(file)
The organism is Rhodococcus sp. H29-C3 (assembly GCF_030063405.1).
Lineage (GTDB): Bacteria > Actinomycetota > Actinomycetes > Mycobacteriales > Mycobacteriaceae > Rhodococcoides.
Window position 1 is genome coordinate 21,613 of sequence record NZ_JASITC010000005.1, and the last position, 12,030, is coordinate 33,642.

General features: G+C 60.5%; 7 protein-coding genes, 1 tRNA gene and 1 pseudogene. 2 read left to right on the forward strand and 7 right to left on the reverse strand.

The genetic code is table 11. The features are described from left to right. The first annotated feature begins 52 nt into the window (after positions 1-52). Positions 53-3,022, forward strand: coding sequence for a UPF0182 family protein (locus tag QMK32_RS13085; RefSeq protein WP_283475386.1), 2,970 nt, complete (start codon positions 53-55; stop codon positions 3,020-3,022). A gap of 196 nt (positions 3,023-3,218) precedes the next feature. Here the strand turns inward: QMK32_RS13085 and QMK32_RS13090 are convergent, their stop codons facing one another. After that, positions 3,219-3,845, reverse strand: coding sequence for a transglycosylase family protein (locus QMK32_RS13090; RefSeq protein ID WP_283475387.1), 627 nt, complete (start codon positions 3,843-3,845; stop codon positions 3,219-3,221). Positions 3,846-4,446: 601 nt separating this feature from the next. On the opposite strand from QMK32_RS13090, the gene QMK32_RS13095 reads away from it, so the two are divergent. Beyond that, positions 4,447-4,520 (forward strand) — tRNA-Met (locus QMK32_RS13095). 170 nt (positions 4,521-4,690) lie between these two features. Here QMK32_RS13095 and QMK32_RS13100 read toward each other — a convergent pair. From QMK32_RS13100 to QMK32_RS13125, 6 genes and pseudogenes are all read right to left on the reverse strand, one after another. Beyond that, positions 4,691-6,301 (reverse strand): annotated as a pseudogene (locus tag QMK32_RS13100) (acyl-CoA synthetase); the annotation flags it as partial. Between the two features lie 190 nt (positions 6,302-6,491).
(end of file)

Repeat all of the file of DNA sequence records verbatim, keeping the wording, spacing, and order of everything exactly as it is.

The organism is Rhodococcus sp. H29-C3 (assembly GCF_030063405.1).
Lineage (GTDB): Bacteria > Actinomycetota > Actinomycetes > Mycobacteriales > Mycobacteriaceae > Rhodococcoides.
Window position 1 is genome coordinate 21,613 of sequence record NZ_JASITC010000005.1, and the last position, 12,030, is coordinate 33,642.

General features: G+C 60.5%; 7 protein-coding genes, 1 tRNA gene and 1 pseudogene. 2 read left to right on the forward strand and 7 right to left on the reverse strand.

The genetic code is table 11. The features are described from left to right. The first annotated feature begins 52 nt into the window (after positions 1-52). Positions 53-3,022, forward strand: coding sequence for a UPF0182 family protein (locus tag QMK32_RS13085; RefSeq protein WP_283475386.1), 2,970 nt, complete (start codon positions 53-55; stop codon positions 3,020-3,022). A gap of 196 nt (positions 3,023-3,218) precedes the next feature. Here the strand turns inward: QMK32_RS13085 and QMK32_RS13090 are convergent, their stop codons facing one another. After that, positions 3,219-3,845, reverse strand: coding sequence for a transglycosylase family protein (locus QMK32_RS13090; RefSeq protein ID WP_283475387.1), 627 nt, complete (start codon positions 3,843-3,845; stop codon positions 3,219-3,221). Positions 3,846-4,446: 601 nt separating this feature from the next. On the opposite strand from QMK32_RS13090, the gene QMK32_RS13095 reads away from it, so the two are divergent. Beyond that, positions 4,447-4,520 (forward strand) — tRNA-Met (locus QMK32_RS13095). 170 nt (positions 4,521-4,690) lie between these two features. Here QMK32_RS13095 and QMK32_RS13100 read toward each other — a convergent pair. From QMK32_RS13100 to QMK32_RS13125, 6 genes and pseudogenes are all read right to left on the reverse strand, one after another. Beyond that, positions 4,691-6,301 (reverse strand): annotated as a pseudogene (locus tag QMK32_RS13100) (acyl-CoA synthetase); the annotation flags it as partial. Between the two features lie 190 nt (positions 6,302-6,491).